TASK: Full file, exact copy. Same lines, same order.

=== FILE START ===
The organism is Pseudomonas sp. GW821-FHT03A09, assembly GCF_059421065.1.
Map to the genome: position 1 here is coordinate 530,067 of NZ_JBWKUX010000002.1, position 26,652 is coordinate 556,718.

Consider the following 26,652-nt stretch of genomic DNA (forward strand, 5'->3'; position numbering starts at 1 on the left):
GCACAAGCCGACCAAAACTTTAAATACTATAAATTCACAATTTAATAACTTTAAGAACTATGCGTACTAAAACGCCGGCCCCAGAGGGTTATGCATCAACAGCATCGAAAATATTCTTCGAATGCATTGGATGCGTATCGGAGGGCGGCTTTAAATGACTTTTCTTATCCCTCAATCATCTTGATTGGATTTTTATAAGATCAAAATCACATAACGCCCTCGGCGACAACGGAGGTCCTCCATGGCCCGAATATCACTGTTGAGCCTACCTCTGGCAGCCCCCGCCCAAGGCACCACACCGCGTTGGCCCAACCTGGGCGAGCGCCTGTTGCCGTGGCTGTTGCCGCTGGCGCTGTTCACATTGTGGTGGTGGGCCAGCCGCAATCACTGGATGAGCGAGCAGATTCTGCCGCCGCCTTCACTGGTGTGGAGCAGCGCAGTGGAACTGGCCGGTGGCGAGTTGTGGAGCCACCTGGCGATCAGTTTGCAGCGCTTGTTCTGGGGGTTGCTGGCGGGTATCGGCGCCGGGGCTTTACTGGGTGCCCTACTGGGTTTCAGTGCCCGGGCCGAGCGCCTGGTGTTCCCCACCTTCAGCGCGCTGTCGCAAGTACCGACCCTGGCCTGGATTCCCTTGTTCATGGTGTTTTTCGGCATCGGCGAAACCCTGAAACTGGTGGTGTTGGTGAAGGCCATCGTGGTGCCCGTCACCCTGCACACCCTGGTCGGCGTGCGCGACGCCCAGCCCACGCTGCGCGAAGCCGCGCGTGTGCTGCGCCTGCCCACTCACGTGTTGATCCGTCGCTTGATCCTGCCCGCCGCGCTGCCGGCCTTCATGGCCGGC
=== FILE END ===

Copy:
The organism is Pseudomonas sp. GW821-FHT03A09, assembly GCF_059421065.1.
Map to the genome: position 1 here is coordinate 530,067 of NZ_JBWKUX010000002.1, position 26,652 is coordinate 556,718.

Consider the following 26,652-nt stretch of genomic DNA (forward strand, 5'->3'; position numbering starts at 1 on the left):
GCACAAGCCGACCAAAACTTTAAATACTATAAATTCACAATTTAATAACTTTAAGAACTATGCGTACTAAAACGCCGGCCCCAGAGGGTTATGCATCAACAGCATCGAAAATATTCTTCGAATGCATTGGATGCGTATCGGAGGGCGGCTTTAAATGACTTTTCTTATCCCTCAATCATCTTGATTGGATTTTTATAAGATCAAAATCACATAACGCCCTCGGCGACAACGGAGGTCCTCCATGGCCCGAATATCACTGTTGAGCCTACCTCTGGCAGCCCCCGCCCAAGGCACCACACCGCGTTGGCCCAACCTGGGCGAGCGCCTGTTGCCGTGGCTGTTGCCGCTGGCGCTGTTCACATTGTGGTGGTGGGCCAGCCGCAATCACTGGATGAGCGAGCAGATTCTGCCGCCGCCTTCACTGGTGTGGAGCAGCGCAGTGGAACTGGCCGGTGGCGAGTTGTGGAGCCACCTGGCGATCAGTTTGCAGCGCTTGTTCTGGGGGTTGCTGGCGGGTATCGGCGCCGGGGCTTTACTGGGTGCCCTACTGGGTTTCAGTGCCCGGGCCGAGCGCCTGGTGTTCCCCACCTTCAGCGCGCTGTCGCAAGTACCGACCCTGGCCTGGATTCCCTTGTTCATGGTGTTTTTCGGCATCGGCGAAACCCTGAAACTGGTGGTGTTGGTGAAGGCCATCGTGGTGCCCGTCACCCTGCACACCCTGGTCGGCGTGCGCGACGCCCAGCCCACGCTGCGCGAAGCCGCGCGTGTGCTGCGCCTGCCCACTCACGTGTTGATCCGTCGCTTGATCCTGCCCGCCGCGCTGCCGGCCTTCATGGCCGGC